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In spoken and written language, in colloquial and formal context. Is there a general rule to use in sentences like the following:

"How many broken yellow plastic toys?"

"All those old yellowish lost scholar books."

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I don't think there are rules applicable universally to everyone and every context. However, I would never like to read anything more than three modifiers in a row. Most style guides may suggest a limit about the same or similar. –  Kris Dec 28 '12 at 15:13
    
If someone voted down, could please tell why? –  rraallvv Dec 28 '12 at 15:26
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Suppose you read a rule that said "You can have at most N adjectives". What would happen if you then read a sentence that had N+1 adjectives. Do you think you'd understand it? Do you N+1 would definitively sound wrong and only N sound right? –  Mitch Dec 28 '12 at 15:40
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"It was a one-eyed one-horned flying purple people eater." –  Peter Shor Dec 28 '12 at 16:17
    
There are also math papers about "bounded hereditary noetherian prime rings". –  Peter Shor Dec 28 '12 at 23:59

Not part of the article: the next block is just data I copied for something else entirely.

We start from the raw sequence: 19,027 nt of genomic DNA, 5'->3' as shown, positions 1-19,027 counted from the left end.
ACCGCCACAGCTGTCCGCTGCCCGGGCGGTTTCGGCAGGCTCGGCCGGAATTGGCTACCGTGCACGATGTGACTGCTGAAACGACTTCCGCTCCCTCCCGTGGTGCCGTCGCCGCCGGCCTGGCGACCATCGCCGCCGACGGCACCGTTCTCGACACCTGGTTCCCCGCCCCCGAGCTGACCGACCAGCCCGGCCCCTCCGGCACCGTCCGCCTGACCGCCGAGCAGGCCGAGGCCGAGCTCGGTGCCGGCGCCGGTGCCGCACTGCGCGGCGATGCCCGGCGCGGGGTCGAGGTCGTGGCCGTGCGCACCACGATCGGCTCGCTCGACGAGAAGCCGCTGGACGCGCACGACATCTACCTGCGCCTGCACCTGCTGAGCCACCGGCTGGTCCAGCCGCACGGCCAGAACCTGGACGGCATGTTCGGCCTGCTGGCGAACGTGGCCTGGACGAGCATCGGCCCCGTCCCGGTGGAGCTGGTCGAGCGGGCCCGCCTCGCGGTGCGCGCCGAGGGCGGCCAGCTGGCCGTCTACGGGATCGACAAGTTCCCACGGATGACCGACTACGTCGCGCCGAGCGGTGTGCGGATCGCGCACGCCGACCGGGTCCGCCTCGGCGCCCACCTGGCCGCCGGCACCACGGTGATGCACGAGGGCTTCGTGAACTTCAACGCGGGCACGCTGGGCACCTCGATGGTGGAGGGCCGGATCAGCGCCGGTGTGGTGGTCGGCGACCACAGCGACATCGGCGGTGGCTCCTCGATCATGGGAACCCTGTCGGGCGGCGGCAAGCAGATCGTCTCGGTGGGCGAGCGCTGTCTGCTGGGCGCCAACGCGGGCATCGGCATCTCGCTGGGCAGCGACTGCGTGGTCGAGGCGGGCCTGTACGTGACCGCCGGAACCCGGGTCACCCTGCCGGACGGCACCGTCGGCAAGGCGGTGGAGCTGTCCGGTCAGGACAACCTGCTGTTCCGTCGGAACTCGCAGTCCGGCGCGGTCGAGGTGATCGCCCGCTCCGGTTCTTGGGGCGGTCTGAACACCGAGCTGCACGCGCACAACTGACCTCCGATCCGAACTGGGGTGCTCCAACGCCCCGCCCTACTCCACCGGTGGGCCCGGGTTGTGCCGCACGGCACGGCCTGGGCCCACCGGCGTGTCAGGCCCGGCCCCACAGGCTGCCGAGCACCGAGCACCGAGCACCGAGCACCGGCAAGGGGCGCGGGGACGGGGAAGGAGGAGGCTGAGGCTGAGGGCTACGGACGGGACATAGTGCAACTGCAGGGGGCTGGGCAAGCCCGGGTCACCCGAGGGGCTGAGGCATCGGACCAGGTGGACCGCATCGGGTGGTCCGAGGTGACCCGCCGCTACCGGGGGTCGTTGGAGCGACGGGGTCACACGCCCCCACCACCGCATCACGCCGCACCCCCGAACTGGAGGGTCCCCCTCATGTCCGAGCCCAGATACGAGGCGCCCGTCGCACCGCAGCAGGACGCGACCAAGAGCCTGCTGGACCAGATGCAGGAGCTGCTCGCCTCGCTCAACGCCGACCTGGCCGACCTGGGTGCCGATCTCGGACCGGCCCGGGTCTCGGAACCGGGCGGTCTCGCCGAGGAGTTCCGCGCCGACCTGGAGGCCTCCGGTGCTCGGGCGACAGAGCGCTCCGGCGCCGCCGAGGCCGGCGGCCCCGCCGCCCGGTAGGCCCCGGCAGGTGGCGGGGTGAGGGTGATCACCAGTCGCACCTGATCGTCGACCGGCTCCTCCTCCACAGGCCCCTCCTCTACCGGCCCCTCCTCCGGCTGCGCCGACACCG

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5 Answers

up vote 5 down vote accepted

You can have as many as you like, consistent with the patience of your readers or listeners.

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The answer is seven. Seven adjectives.

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It was a funny unexpected ingenious applicable short informal quick answer –  rraallvv Dec 28 '12 at 15:24
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@rraallvv: Exactly. Any more would have been excess. Any less, diminution. –  Robusto Dec 28 '12 at 15:26
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This is a sensational answer: nowpublic.com/world/… –  MετάEd Dec 28 '12 at 15:36
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-1 references? otherwise this is wrong. Wrong, smarmy and condescending. –  bharal Dec 28 '12 at 16:35
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@bharal: Surely you must mean it is a wrong, smarmy, condescending, horrible, no-good, inadequate, spurious answer. –  Robusto Dec 28 '12 at 16:38
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No rules.

But I'd opine, FWIW, (not much), off the top of my head, that you'd get away with three on most occasions without it being too too obvious that you were pushing the limits, and that beyond that you'd probably want some special euphony or alliterative effect or other special-case reason, to make it seem other than just strained, "try-hard", or plain wrong.

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+1 for "no rules", because clearly, surely, obviously, intuitively, and certainly there aren't any fixed rules – not for adjectives, and not for adverbs, either. –  J.R. Dec 28 '12 at 19:29